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ROMANIA: Extreme Betrayal

ROMANIA: Extreme Betrayal

In Communist Romania, churches were closed and pastors arrested as part of a seven-year drive to “eliminate the nations of all superstition.”

So when Brother Vasile and his wife began holding more church meetings in their little home, they knew it would not escape the attention of the government forever. Every evening Vasile prayed, “God, if you know of some prisoner who needs my help, send me back to jail.” His wife  shuddered while she mumbled a reluctant “amen.”

Then they learned that one of the church members’ homes had been raided and copies of Vasile’s sermons had been confiscated. They also learned that the assistant pastor, their friend and coworker, became an informant and had denounced Vasile.

It was 1:00 A.M. when the police raided the little apartment and placed Vasile under arrest. As they handcuffed him, Vasile said, “I won’t leave here peacefully unless you allow me a few minutes to embrace my wife.” The police reluctantly agreed. They would have their way soon enough.

The couple held each other, prayed, and sang with such emotion that even the captain was moved. Finally they escorted him out to a police van with Vasile’s wife tearfully running after them. Vasile turned and called out his last words before disappearing for many years, “Give all my love to our son and the pastor who denounced me.”

Extreme betrayal requires extreme forgiveness. If our enemies come against us with such ferocity, should we not be just as generous with our act of forgiveness? When our enemy stoops low enough to denounce us, ought we not reach higher to find the willingness to forgive them? Jesus taught us that forgiving evil is for our own good. Deep betrayal can cause us to close our hearts to our own experience of forgiveness. If you find yourself being stingy in the forgiveness department, you will experience a meager sense of release from your own sins. Being betrayed is bad enough. Becoming bitter is a defeat you cannot afford. To whom do you need to offer extravagant forgiveness today?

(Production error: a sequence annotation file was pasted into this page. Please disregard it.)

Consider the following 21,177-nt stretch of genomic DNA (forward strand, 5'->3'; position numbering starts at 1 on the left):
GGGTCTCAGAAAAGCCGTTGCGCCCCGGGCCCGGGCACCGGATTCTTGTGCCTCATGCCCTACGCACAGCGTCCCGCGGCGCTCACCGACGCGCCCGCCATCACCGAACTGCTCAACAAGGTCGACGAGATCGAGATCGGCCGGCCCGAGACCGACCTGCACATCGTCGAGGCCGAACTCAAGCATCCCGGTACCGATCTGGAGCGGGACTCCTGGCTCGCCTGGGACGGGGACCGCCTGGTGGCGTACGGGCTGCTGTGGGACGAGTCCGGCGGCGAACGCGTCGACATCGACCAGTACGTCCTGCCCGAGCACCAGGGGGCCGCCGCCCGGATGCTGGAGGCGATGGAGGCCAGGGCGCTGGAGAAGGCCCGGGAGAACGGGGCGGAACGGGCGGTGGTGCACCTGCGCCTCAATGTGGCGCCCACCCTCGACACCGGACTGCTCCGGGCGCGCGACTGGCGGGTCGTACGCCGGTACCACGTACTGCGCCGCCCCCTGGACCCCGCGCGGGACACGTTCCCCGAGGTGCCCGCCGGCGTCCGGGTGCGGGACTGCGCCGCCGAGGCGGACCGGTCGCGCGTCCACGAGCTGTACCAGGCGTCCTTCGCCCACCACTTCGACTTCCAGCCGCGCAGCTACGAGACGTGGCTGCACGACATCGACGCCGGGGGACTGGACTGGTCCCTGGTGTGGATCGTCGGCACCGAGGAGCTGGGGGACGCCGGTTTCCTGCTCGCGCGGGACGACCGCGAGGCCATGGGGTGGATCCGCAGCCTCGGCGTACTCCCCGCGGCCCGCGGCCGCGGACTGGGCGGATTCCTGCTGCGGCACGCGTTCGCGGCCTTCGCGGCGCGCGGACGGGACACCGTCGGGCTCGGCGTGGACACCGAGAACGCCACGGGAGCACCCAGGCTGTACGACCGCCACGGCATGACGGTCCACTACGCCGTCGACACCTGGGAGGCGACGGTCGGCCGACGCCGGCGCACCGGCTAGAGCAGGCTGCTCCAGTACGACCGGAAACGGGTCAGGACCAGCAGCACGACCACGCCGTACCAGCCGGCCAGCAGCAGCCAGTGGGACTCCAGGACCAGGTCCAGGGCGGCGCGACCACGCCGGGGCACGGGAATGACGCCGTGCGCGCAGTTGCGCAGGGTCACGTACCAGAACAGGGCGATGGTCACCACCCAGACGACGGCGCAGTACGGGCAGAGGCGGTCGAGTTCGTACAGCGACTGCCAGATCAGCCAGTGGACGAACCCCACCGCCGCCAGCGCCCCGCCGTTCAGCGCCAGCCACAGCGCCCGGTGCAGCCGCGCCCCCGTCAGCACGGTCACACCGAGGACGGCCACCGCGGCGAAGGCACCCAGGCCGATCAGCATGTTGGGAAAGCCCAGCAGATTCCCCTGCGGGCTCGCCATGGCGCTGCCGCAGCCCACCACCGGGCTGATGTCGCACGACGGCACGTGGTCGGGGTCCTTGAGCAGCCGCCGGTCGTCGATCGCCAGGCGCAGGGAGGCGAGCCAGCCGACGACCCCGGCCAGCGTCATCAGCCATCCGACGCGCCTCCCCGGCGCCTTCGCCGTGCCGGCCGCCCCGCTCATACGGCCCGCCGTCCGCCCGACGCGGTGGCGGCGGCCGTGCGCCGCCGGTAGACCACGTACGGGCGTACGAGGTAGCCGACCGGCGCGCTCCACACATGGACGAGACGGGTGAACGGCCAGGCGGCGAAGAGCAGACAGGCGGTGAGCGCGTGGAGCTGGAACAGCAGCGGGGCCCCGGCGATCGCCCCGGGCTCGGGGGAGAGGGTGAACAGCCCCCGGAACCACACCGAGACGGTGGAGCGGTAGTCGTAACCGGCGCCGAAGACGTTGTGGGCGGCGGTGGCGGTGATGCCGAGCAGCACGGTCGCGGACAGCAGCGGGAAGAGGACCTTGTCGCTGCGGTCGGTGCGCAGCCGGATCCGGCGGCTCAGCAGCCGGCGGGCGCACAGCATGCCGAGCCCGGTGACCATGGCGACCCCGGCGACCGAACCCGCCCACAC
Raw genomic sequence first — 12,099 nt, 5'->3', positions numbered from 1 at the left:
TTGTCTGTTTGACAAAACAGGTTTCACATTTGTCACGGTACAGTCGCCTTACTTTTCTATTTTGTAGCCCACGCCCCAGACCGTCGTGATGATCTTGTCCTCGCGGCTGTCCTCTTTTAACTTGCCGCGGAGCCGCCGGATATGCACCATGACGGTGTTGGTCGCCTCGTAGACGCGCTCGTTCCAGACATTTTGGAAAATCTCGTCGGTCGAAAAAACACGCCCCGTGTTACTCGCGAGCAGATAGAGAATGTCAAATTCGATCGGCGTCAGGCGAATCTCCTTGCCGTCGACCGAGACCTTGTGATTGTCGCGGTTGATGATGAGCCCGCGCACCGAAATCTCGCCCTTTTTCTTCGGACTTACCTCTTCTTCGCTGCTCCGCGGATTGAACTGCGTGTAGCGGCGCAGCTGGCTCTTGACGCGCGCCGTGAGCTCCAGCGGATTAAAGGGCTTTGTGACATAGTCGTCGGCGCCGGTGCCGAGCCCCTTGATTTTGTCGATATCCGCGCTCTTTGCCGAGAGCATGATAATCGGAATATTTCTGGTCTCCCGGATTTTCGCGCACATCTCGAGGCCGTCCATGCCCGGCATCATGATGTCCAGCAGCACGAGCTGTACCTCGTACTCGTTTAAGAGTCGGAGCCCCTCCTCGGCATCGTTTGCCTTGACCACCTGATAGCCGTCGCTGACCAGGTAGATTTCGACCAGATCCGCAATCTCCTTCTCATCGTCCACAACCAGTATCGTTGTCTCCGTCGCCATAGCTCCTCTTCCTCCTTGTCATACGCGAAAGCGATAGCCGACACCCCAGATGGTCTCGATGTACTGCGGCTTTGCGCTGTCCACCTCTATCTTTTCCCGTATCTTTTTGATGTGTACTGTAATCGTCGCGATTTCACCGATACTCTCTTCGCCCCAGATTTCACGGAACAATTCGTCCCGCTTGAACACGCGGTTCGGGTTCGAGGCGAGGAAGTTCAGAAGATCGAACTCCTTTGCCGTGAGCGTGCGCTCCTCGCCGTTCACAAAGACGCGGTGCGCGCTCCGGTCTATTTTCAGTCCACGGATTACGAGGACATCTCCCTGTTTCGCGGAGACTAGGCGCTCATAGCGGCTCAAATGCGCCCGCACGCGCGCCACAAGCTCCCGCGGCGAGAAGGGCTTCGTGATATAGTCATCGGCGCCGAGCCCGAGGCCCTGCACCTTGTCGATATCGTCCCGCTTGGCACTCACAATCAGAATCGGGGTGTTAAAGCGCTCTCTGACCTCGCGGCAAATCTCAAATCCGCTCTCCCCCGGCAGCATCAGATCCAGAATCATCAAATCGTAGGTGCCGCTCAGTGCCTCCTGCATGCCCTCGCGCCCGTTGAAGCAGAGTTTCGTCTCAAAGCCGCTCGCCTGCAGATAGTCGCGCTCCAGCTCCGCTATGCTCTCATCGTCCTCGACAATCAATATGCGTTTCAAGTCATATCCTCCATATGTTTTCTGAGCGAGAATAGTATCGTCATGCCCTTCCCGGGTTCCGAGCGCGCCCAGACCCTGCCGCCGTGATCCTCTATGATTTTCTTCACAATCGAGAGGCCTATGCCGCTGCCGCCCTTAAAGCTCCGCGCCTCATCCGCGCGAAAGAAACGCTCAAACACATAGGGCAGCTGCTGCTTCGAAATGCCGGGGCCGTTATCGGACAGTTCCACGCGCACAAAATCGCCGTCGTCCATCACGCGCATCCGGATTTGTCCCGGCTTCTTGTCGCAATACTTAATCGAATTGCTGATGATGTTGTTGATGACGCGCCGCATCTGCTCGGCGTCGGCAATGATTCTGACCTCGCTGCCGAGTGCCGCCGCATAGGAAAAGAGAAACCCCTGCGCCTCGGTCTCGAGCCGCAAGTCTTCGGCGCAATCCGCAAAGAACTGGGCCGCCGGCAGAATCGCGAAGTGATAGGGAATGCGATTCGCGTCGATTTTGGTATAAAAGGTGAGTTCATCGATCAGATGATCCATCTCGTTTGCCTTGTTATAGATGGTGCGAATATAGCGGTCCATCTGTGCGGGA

Forgive us our debts, as we also have forgiven our debtors. Matthew 6:12

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ROMANIA: Extreme Young Missionaries

ROMANIA: Extreme Young Missionaries

Though the Soviet invaders were terrorizing their country, the Romanian children walked steadily towards the Russian soldiers with warm, confident smiles on their faces.

The soldiers greeted them kindly, patting them on the head. Each soldier was thinking of his own children, whom they had been forced to leave behind in Russia.

“Have some candy,” said one of the officers, holding out a handful of chocolate to the youngsters, who eagerly grabbed the hard-to-find treats. “Thank you, sir,” the boys said. “We have gifts for you as well.” They dug into their pockets, pulling out gospel tracts and New Testaments in Russian. “What is this?” the soldiers asked. “It is a book of Good News,” the boys said through mouths full of chocolate. The soldiers thumbed through the tracts.

One officer recognized the booklets as being religious and knew the dangers. He looked down at the children with deep concern in his eyes. If adults had handed out the material, he would have to arrest them. But what harm could these children do? he thought.

What the officer didn’t know was that these children had passed out hundreds of tracts and New Testaments, helping many in the Russian army find God. These children were enlisted into another “army” with an eternal “battle.” Where adults could not safely minister, children walked through a wide-open door with the Gospel.

The difference between a pessimist and an optimist is the difference between “can’t” and “can.” Certainly, believers in both religiously restricted nations and countries with religious freedom encounter closed doors. In some countries, possessing a Bible means a jail sentence. In America, the “separation of church and state” is often taken to extremes. Sometimes our focus on what we are not supposed to do as Christians makes us miss God’s opportunities. We see the closed doors more readily than we see the open ones. For example, while missionaries cannot enter restricted nations as such, “professional” workers are recruited! We can also support national Christian workers who live there. The door is open. Walk through it.

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